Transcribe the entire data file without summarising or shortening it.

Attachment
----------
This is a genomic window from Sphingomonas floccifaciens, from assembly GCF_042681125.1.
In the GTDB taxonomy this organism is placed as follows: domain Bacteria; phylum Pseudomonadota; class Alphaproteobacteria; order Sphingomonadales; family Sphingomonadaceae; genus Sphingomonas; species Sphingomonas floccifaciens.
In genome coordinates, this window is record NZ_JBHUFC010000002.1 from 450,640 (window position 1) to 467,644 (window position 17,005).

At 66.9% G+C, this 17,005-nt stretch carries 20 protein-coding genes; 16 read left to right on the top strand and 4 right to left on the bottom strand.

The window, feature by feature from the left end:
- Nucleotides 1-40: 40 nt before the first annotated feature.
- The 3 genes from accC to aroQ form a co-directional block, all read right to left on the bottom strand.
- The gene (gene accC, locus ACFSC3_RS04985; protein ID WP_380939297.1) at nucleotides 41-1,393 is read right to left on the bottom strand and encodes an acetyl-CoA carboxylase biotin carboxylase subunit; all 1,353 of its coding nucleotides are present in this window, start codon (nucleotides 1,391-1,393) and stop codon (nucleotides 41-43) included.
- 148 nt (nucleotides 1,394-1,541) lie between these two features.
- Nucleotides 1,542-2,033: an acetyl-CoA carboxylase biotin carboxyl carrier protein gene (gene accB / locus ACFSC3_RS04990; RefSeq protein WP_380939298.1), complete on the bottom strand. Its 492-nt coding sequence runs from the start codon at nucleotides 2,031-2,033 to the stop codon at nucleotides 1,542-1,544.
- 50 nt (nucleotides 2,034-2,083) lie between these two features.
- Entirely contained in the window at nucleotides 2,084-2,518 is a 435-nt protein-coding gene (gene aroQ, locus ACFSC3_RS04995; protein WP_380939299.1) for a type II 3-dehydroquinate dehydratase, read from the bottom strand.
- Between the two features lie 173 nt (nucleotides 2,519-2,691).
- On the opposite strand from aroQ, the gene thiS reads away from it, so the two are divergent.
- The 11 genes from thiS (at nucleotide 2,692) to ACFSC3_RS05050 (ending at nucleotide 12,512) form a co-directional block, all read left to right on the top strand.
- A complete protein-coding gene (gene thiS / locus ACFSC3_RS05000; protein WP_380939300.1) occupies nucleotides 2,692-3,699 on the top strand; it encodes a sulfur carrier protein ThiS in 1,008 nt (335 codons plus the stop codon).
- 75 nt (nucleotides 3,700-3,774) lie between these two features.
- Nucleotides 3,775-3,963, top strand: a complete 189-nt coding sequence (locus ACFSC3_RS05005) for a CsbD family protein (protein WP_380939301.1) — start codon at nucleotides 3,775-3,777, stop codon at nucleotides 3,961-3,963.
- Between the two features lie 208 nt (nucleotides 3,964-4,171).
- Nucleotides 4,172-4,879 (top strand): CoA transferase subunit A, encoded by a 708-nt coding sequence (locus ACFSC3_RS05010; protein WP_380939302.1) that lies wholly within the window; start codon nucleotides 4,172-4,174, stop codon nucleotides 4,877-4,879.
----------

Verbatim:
This is a genomic window from Sphingomonas floccifaciens, from assembly GCF_042681125.1.
In the GTDB taxonomy this organism is placed as follows: domain Bacteria; phylum Pseudomonadota; class Alphaproteobacteria; order Sphingomonadales; family Sphingomonadaceae; genus Sphingomonas; species Sphingomonas floccifaciens.
In genome coordinates, this window is record NZ_JBHUFC010000002.1 from 450,640 (window position 1) to 467,644 (window position 17,005).

At 66.9% G+C, this 17,005-nt stretch carries 20 protein-coding genes; 16 read left to right on the top strand and 4 right to left on the bottom strand.

The window, feature by feature from the left end:
- Nucleotides 1-40: 40 nt before the first annotated feature.
- The 3 genes from accC to aroQ form a co-directional block, all read right to left on the bottom strand.
- The gene (gene accC, locus ACFSC3_RS04985; protein ID WP_380939297.1) at nucleotides 41-1,393 is read right to left on the bottom strand and encodes an acetyl-CoA carboxylase biotin carboxylase subunit; all 1,353 of its coding nucleotides are present in this window, start codon (nucleotides 1,391-1,393) and stop codon (nucleotides 41-43) included.
- 148 nt (nucleotides 1,394-1,541) lie between these two features.
- Nucleotides 1,542-2,033: an acetyl-CoA carboxylase biotin carboxyl carrier protein gene (gene accB / locus ACFSC3_RS04990; RefSeq protein WP_380939298.1), complete on the bottom strand. Its 492-nt coding sequence runs from the start codon at nucleotides 2,031-2,033 to the stop codon at nucleotides 1,542-1,544.
- 50 nt (nucleotides 2,034-2,083) lie between these two features.
- Entirely contained in the window at nucleotides 2,084-2,518 is a 435-nt protein-coding gene (gene aroQ, locus ACFSC3_RS04995; protein WP_380939299.1) for a type II 3-dehydroquinate dehydratase, read from the bottom strand.
- Between the two features lie 173 nt (nucleotides 2,519-2,691).
- On the opposite strand from aroQ, the gene thiS reads away from it, so the two are divergent.
- The 11 genes from thiS (at nucleotide 2,692) to ACFSC3_RS05050 (ending at nucleotide 12,512) form a co-directional block, all read left to right on the top strand.
- A complete protein-coding gene (gene thiS / locus ACFSC3_RS05000; protein WP_380939300.1) occupies nucleotides 2,692-3,699 on the top strand; it encodes a sulfur carrier protein ThiS in 1,008 nt (335 codons plus the stop codon).
- 75 nt (nucleotides 3,700-3,774) lie between these two features.
- Nucleotides 3,775-3,963, top strand: a complete 189-nt coding sequence (locus ACFSC3_RS05005) for a CsbD family protein (protein WP_380939301.1) — start codon at nucleotides 3,775-3,777, stop codon at nucleotides 3,961-3,963.
- Between the two features lie 208 nt (nucleotides 3,964-4,171).
- Nucleotides 4,172-4,879 (top strand): CoA transferase subunit A, encoded by a 708-nt coding sequence (locus ACFSC3_RS05010; protein WP_380939302.1) that lies wholly within the window; start codon nucleotides 4,172-4,174, stop codon nucleotides 4,877-4,879.